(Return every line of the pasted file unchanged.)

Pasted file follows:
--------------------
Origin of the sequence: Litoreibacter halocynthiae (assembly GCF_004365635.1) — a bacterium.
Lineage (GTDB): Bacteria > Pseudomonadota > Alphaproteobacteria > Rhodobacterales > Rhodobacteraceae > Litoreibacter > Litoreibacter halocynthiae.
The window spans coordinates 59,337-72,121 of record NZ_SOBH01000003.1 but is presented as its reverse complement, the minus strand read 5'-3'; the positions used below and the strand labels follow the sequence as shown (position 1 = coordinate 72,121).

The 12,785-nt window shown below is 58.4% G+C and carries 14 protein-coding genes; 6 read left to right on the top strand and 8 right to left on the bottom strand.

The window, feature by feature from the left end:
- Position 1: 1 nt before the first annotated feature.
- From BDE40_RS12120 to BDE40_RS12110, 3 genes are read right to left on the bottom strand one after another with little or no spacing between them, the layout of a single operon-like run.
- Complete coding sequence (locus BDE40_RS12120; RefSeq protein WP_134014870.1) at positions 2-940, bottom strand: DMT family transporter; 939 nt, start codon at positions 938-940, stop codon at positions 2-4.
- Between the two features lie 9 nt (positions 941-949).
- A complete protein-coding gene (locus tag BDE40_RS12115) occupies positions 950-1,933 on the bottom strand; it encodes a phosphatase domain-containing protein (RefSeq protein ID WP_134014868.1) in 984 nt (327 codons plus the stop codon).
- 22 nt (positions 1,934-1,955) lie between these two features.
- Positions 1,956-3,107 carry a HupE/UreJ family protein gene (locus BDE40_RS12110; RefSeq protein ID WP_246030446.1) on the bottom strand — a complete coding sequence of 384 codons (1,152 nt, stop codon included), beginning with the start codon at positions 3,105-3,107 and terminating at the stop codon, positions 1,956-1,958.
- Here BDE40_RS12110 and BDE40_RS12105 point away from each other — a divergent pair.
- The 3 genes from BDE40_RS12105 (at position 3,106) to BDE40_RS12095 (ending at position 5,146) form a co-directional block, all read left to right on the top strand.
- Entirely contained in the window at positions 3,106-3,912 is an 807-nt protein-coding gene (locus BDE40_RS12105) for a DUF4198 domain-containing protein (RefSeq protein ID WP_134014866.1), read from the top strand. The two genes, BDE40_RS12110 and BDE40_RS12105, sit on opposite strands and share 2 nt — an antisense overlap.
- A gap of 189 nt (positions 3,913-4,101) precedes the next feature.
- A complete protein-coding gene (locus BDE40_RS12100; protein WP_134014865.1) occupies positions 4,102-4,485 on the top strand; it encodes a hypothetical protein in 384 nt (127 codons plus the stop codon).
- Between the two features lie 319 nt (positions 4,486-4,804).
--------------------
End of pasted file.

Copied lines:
Origin of the sequence: Litoreibacter halocynthiae (assembly GCF_004365635.1) — a bacterium.
Lineage (GTDB): Bacteria > Pseudomonadota > Alphaproteobacteria > Rhodobacterales > Rhodobacteraceae > Litoreibacter > Litoreibacter halocynthiae.
The window spans coordinates 59,337-72,121 of record NZ_SOBH01000003.1 but is presented as its reverse complement, the minus strand read 5'-3'; the positions used below and the strand labels follow the sequence as shown (position 1 = coordinate 72,121).

The 12,785-nt window shown below is 58.4% G+C and carries 14 protein-coding genes; 6 read left to right on the top strand and 8 right to left on the bottom strand.

The window, feature by feature from the left end:
- Position 1: 1 nt before the first annotated feature.
- From BDE40_RS12120 to BDE40_RS12110, 3 genes are read right to left on the bottom strand one after another with little or no spacing between them, the layout of a single operon-like run.
- Complete coding sequence (locus BDE40_RS12120; RefSeq protein WP_134014870.1) at positions 2-940, bottom strand: DMT family transporter; 939 nt, start codon at positions 938-940, stop codon at positions 2-4.
- Between the two features lie 9 nt (positions 941-949).
- A complete protein-coding gene (locus tag BDE40_RS12115) occupies positions 950-1,933 on the bottom strand; it encodes a phosphatase domain-containing protein (RefSeq protein ID WP_134014868.1) in 984 nt (327 codons plus the stop codon).
- 22 nt (positions 1,934-1,955) lie between these two features.
- Positions 1,956-3,107 carry a HupE/UreJ family protein gene (locus BDE40_RS12110; RefSeq protein ID WP_246030446.1) on the bottom strand — a complete coding sequence of 384 codons (1,152 nt, stop codon included), beginning with the start codon at positions 3,105-3,107 and terminating at the stop codon, positions 1,956-1,958.
- Here BDE40_RS12110 and BDE40_RS12105 point away from each other — a divergent pair.
- The 3 genes from BDE40_RS12105 (at position 3,106) to BDE40_RS12095 (ending at position 5,146) form a co-directional block, all read left to right on the top strand.
- Entirely contained in the window at positions 3,106-3,912 is an 807-nt protein-coding gene (locus BDE40_RS12105) for a DUF4198 domain-containing protein (RefSeq protein ID WP_134014866.1), read from the top strand. The two genes, BDE40_RS12110 and BDE40_RS12105, sit on opposite strands and share 2 nt — an antisense overlap.
- A gap of 189 nt (positions 3,913-4,101) precedes the next feature.
- A complete protein-coding gene (locus BDE40_RS12100; protein WP_134014865.1) occupies positions 4,102-4,485 on the top strand; it encodes a hypothetical protein in 384 nt (127 codons plus the stop codon).
- Between the two features lie 319 nt (positions 4,486-4,804).